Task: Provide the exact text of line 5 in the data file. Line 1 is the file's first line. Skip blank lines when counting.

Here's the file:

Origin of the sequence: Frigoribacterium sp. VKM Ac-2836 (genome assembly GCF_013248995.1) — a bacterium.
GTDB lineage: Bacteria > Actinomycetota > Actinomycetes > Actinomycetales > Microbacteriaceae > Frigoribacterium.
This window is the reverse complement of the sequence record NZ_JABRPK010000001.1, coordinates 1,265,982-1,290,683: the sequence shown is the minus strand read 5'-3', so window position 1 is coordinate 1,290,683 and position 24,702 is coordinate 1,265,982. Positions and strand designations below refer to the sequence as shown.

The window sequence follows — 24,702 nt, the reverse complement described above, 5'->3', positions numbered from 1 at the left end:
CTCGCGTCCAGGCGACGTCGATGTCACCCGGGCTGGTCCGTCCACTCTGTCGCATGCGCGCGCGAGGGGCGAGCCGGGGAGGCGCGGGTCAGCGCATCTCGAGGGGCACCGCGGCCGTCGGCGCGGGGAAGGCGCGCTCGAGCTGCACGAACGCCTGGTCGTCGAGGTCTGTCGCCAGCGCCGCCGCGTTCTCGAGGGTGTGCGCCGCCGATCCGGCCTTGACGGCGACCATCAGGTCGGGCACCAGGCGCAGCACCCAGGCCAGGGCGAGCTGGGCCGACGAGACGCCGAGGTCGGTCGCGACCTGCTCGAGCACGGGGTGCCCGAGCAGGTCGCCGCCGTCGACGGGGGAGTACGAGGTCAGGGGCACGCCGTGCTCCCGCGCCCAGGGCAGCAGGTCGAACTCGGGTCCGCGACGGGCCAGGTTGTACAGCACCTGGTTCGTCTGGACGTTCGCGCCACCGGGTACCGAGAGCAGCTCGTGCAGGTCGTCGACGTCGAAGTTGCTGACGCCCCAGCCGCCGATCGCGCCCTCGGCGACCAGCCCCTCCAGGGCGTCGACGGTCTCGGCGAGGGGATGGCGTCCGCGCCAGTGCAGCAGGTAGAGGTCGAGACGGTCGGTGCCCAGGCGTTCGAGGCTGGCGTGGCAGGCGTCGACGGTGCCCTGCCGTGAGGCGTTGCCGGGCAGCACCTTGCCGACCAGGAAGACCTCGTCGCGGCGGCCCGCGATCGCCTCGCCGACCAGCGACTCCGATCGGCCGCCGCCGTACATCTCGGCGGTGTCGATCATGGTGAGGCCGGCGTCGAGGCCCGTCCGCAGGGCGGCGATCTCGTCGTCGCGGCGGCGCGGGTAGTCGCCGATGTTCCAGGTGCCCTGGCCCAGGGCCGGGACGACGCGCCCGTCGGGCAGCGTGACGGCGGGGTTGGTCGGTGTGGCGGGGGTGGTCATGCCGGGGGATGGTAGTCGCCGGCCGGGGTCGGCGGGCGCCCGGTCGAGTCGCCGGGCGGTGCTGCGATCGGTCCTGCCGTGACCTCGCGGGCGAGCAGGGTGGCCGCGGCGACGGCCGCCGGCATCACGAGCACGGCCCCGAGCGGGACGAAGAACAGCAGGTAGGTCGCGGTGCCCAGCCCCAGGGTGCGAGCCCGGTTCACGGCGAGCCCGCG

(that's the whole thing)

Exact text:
CTCGCGTCCAGGCGACGTCGATGTCACCCGGGCTGGTCCGTCCACTCTGTCGCATGCGCGCGCGAGGGGCGAGCCGGGGAGGCGCGGGTCAGCGCATCTCGAGGGGCACCGCGGCCGTCGGCGCGGGGAAGGCGCGCTCGAGCTGCACGAACGCCTGGTCGTCGAGGTCTGTCGCCAGCGCCGCCGCGTTCTCGAGGGTGTGCGCCGCCGATCCGGCCTTGACGGCGACCATCAGGTCGGGCACCAGGCGCAGCACCCAGGCCAGGGCGAGCTGGGCCGACGAGACGCCGAGGTCGGTCGCGACCTGCTCGAGCACGGGGTGCCCGAGCAGGTCGCCGCCGTCGACGGGGGAGTACGAGGTCAGGGGCACGCCGTGCTCCCGCGCCCAGGGCAGCAGGTCGAACTCGGGTCCGCGACGGGCCAGGTTGTACAGCACCTGGTTCGTCTGGACGTTCGCGCCACCGGGTACCGAGAGCAGCTCGTGCAGGTCGTCGACGTCGAAGTTGCTGACGCCCCAGCCGCCGATCGCGCCCTCGGCGACCAGCCCCTCCAGGGCGTCGACGGTCTCGGCGAGGGGATGGCGTCCGCGCCAGTGCAGCAGGTAGAGGTCGAGACGGTCGGTGCCCAGGCGTTCGAGGCTGGCGTGGCAGGCGTCGACGGTGCCCTGCCGTGAGGCGTTGCCGGGCAGCACCTTGCCGACCAGGAAGACCTCGTCGCGGCGGCCCGCGATCGCCTCGCCGACCAGCGACTCCGATCGGCCGCCGCCGTACATCTCGGCGGTGTCGATCATGGTGAGGCCGGCGTCGAGGCCCGTCCGCAGGGCGGCGATCTCGTCGTCGCGGCGGCGCGGGTAGTCGCCGATGTTCCAGGTGCCCTGGCCCAGGGCCGGGACGACGCGCCCGTCGGGCAGCGTGACGGCGGGGTTGGTCGGTGTGGCGGGGGTGGTCATGCCGGGGGATGGTAGTCGCCGGCCGGGGTCGGCGGGCGCCCGGTCGAGTCGCCGGGCGGTGCTGCGATCGGTCCTGCCGTGACCTCGCGGGCGAGCAGGGTGGCCGCGGCGACGGCCGCCGGCATCACGAGCACGGCCCCGAGCGGGACGAAGAACAGCAGGTAGGTCGCGGTGCCCAGCCCCAGGGTGCGAGCCCGGTTCACGGCGAGCCCGCG